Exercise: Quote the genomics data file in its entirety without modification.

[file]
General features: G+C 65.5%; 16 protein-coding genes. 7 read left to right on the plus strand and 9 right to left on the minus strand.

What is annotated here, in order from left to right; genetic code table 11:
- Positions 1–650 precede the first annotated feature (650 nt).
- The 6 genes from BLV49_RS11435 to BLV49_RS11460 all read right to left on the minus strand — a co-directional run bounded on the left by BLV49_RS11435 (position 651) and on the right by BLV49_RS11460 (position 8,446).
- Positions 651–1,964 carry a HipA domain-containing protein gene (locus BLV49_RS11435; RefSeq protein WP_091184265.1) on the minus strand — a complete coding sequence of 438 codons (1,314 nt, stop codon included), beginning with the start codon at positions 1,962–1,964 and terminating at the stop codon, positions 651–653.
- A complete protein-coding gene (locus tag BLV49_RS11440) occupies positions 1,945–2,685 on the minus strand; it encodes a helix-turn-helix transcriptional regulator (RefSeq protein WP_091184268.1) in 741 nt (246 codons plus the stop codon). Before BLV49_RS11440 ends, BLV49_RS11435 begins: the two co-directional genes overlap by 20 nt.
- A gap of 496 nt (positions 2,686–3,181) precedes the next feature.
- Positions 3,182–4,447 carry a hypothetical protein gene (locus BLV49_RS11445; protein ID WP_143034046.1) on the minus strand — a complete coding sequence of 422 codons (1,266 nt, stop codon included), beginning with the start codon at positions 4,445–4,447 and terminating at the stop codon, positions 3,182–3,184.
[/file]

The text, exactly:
General features: G+C 65.5%; 16 protein-coding genes. 7 read left to right on the plus strand and 9 right to left on the minus strand.

What is annotated here, in order from left to right; genetic code table 11:
- Positions 1–650 precede the first annotated feature (650 nt).
- The 6 genes from BLV49_RS11435 to BLV49_RS11460 all read right to left on the minus strand — a co-directional run bounded on the left by BLV49_RS11435 (position 651) and on the right by BLV49_RS11460 (position 8,446).
- Positions 651–1,964 carry a HipA domain-containing protein gene (locus BLV49_RS11435; RefSeq protein WP_091184265.1) on the minus strand — a complete coding sequence of 438 codons (1,314 nt, stop codon included), beginning with the start codon at positions 1,962–1,964 and terminating at the stop codon, positions 651–653.
- A complete protein-coding gene (locus tag BLV49_RS11440) occupies positions 1,945–2,685 on the minus strand; it encodes a helix-turn-helix transcriptional regulator (RefSeq protein WP_091184268.1) in 741 nt (246 codons plus the stop codon). Before BLV49_RS11440 ends, BLV49_RS11435 begins: the two co-directional genes overlap by 20 nt.
- A gap of 496 nt (positions 2,686–3,181) precedes the next feature.
- Positions 3,182–4,447 carry a hypothetical protein gene (locus BLV49_RS11445; protein ID WP_143034046.1) on the minus strand — a complete coding sequence of 422 codons (1,266 nt, stop codon included), beginning with the start codon at positions 4,445–4,447 and terminating at the stop codon, positions 3,182–3,184.